"Underlying most arguments against the free market is a lack of belief in freedom itself."
Chicago School, also known as Chicagoan Libertarianism, is a kind of libertarian, economically center right to far-right, and culturally centrist but sometimes left-leaning political ideology.
It is used quite often to refer to Neoliberalism, although only a few economists of this school have referred to themselves as neoliberals.
It is quite a simple ideology, it's Libertarianism based on the thought of the Chicago School of Economics, which is a Neoclassical school of economics associated with the University of Chicago, mostly known for the Libertarian economist of second generation, and Nobel prize winner, Milton Friedman.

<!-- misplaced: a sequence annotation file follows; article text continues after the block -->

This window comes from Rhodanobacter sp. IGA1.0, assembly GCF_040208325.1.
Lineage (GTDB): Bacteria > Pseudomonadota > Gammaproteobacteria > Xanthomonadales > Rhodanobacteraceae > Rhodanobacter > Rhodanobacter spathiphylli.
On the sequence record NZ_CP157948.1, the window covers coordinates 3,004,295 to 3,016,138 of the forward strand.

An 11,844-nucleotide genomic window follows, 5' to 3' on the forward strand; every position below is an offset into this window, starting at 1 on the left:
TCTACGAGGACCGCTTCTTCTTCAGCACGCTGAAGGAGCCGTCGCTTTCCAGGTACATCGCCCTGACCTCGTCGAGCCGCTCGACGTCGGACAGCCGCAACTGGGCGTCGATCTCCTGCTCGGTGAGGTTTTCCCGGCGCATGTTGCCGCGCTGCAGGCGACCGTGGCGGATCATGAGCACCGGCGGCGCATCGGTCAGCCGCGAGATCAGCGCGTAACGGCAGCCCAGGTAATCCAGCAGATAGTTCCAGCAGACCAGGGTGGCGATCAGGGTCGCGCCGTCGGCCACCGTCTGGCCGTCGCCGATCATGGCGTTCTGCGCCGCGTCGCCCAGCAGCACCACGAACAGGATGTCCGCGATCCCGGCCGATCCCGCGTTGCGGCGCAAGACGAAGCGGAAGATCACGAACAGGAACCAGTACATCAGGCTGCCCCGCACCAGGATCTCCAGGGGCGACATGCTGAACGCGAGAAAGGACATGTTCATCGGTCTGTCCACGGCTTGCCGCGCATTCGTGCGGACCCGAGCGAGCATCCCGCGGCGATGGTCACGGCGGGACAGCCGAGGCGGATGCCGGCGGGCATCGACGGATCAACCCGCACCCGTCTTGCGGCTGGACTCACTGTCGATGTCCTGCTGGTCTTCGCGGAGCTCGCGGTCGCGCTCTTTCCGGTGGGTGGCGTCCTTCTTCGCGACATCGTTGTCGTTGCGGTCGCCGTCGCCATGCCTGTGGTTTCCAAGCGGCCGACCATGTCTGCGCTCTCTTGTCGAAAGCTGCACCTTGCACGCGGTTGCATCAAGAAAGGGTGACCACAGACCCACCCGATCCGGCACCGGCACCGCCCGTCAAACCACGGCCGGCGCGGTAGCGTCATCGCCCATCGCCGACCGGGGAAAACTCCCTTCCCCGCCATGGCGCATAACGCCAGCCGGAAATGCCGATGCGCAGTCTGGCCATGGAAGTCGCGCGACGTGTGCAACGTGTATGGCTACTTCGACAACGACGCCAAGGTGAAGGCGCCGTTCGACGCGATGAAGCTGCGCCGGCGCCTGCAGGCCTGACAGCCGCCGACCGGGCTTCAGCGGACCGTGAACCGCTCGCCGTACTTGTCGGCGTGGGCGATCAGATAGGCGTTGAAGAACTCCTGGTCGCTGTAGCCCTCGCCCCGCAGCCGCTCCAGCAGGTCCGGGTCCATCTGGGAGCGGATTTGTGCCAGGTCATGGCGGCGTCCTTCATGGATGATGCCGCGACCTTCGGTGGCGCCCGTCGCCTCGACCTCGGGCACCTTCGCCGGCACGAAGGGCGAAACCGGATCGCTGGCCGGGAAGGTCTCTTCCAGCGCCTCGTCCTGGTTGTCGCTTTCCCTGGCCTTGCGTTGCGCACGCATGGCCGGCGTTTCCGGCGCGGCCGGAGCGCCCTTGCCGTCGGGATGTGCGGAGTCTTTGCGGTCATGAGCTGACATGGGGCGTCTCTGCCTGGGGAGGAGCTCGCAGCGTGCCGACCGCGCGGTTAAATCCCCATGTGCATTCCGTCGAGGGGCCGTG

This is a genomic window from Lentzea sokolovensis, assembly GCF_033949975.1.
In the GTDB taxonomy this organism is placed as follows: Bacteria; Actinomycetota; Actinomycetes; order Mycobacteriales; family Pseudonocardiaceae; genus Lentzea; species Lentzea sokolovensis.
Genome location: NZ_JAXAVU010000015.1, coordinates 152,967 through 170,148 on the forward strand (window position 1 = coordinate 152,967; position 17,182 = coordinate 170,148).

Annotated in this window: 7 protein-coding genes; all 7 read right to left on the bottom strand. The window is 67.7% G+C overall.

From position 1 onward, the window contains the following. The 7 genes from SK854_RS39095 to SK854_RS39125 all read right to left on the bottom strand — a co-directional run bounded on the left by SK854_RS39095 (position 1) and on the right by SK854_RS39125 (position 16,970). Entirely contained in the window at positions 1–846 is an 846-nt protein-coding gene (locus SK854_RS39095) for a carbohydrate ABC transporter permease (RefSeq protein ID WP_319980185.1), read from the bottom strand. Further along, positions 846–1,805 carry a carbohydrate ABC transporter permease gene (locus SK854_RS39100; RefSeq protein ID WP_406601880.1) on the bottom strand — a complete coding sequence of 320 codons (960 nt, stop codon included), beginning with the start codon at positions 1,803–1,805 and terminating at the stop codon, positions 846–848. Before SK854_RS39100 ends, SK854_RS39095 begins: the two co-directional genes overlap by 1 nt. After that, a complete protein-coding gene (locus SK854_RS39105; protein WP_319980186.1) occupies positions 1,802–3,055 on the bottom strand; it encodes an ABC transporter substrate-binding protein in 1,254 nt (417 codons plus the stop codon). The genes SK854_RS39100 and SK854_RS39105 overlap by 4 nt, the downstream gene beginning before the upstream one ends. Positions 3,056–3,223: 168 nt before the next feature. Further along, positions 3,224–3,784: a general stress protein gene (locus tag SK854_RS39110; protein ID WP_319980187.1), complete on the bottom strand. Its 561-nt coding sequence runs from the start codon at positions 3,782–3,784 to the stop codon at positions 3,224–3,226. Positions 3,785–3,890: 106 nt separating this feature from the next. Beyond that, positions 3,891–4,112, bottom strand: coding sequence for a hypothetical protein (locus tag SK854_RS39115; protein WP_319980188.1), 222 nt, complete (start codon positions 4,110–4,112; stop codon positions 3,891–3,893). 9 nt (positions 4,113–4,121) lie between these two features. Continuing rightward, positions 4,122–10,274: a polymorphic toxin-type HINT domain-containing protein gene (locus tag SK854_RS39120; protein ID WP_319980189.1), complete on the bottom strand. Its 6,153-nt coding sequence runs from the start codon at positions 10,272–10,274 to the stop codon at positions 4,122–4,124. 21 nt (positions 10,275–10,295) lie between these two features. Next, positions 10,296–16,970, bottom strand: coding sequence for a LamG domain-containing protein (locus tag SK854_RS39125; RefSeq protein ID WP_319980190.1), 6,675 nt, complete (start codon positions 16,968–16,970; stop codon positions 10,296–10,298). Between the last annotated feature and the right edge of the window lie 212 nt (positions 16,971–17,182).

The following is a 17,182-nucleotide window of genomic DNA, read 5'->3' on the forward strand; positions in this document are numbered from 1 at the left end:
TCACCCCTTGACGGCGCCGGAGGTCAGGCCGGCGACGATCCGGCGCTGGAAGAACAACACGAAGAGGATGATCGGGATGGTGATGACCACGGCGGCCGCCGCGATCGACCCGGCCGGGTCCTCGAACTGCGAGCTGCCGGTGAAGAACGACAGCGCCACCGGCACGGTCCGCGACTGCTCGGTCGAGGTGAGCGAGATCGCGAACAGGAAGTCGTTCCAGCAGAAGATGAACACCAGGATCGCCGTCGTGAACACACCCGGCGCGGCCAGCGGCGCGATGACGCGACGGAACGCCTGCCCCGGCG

Within the precise ideas on economic believes, it is associated with the rejection of Keynesian School in favor of Monetarism (which states that it's desirable to have a Monetary policy controlled by the government as long as it expands money supply consistent with GDP growth) until the mid-1970s when it turned to new classical macroeconomics strongly based on the concept of rational expectations. Specifically, Neo-Keynesian economics was developed as a response to new classical economics and Friedman's critiques to Keynesianism, electing to incorporate the idea of rational expectations without giving up the traditional Keynesian focus on imperfect competition and sticky wages.